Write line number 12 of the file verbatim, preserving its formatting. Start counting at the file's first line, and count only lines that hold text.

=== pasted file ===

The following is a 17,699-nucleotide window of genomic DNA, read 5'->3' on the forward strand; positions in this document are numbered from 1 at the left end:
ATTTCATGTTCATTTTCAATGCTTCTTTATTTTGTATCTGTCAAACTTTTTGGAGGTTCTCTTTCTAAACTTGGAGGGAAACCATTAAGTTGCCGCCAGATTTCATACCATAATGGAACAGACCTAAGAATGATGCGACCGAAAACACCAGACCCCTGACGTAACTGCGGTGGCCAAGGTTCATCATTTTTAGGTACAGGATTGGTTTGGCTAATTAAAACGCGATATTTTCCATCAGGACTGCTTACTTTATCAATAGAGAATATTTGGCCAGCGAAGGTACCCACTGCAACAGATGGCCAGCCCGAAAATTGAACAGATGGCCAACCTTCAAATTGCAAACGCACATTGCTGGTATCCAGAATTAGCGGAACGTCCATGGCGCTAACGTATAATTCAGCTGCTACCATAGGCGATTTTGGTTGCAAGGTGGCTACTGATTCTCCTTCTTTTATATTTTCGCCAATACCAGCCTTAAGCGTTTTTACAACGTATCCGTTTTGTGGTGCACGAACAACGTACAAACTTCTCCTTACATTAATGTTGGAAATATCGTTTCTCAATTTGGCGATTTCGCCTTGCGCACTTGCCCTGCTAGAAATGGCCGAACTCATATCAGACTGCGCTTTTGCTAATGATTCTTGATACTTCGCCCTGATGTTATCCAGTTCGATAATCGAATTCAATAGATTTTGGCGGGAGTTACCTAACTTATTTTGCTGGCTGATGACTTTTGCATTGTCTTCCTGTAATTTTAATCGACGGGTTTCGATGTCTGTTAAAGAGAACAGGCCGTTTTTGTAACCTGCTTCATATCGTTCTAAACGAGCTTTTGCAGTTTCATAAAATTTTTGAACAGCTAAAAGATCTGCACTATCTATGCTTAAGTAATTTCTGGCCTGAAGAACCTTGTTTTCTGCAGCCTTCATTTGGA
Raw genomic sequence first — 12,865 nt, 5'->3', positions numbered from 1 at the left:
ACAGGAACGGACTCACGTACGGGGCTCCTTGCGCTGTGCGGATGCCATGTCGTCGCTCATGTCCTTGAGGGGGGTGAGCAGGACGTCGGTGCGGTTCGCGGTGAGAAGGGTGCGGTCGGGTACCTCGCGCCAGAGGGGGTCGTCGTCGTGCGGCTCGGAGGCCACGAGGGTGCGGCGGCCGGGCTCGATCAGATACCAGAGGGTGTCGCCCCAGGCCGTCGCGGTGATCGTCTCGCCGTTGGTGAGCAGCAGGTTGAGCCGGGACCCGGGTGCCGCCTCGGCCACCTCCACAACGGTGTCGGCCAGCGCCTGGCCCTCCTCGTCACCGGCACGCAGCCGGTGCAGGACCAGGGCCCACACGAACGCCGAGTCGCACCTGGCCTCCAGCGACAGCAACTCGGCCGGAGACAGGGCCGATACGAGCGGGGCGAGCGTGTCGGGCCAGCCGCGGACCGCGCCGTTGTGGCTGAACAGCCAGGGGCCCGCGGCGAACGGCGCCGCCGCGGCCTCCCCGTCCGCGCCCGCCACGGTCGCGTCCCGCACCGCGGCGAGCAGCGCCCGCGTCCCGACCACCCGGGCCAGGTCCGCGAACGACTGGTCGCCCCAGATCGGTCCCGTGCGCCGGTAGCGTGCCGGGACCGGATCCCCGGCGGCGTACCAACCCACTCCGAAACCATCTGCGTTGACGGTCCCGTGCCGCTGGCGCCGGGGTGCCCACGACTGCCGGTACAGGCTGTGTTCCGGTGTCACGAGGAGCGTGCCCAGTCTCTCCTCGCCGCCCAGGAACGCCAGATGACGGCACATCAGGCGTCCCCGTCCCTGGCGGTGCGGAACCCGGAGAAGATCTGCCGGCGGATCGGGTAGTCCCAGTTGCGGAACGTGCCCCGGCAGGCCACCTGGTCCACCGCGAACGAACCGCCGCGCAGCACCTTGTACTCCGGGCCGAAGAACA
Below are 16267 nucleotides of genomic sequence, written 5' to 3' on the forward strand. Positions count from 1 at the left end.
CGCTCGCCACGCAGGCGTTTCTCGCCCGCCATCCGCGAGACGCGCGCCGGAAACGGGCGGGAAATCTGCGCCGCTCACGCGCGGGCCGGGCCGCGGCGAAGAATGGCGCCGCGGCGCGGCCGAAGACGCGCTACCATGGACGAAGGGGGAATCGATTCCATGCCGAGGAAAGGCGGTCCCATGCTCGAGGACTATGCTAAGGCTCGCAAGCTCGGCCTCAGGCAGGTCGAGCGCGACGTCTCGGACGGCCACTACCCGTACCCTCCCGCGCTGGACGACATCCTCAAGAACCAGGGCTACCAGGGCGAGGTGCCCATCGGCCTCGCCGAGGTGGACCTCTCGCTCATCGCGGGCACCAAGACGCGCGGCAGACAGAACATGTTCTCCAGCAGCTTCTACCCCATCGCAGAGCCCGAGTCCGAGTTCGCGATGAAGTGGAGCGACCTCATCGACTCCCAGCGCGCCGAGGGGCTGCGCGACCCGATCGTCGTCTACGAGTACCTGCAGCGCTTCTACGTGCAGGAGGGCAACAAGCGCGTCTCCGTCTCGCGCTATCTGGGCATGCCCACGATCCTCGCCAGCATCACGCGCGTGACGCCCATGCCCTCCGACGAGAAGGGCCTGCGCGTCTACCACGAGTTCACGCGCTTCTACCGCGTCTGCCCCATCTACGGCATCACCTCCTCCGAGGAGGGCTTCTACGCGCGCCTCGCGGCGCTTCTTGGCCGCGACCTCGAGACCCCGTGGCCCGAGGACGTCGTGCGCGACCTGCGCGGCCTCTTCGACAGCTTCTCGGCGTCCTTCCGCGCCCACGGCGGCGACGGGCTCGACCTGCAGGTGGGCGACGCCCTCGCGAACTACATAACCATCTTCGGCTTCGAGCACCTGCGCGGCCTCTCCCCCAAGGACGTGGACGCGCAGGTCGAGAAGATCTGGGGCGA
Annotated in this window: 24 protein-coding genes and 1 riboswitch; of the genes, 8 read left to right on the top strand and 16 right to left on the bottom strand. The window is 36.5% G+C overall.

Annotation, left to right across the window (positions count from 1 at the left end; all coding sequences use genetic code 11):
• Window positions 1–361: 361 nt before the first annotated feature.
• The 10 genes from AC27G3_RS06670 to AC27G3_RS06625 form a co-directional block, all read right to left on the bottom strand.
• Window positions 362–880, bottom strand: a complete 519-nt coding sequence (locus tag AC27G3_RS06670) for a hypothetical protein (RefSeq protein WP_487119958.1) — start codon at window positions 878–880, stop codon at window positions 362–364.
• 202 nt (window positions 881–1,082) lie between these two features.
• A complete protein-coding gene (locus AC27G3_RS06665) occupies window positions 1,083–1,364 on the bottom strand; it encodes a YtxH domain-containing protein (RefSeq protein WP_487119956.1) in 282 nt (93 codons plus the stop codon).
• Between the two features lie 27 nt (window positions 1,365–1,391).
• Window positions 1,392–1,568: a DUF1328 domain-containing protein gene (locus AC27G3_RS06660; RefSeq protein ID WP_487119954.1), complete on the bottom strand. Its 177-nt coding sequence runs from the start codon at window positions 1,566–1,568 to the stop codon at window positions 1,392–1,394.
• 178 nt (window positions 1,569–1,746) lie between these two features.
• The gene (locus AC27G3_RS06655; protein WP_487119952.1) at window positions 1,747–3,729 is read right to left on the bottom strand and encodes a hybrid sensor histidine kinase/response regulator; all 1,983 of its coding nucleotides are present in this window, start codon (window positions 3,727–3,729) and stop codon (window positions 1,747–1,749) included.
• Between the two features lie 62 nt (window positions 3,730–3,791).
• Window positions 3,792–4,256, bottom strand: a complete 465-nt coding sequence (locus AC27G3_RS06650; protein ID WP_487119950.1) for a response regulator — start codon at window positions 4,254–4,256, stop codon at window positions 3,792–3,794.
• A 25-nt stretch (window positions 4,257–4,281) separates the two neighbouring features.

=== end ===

• 202 nt (window positions 881–1,082) lie between these two features.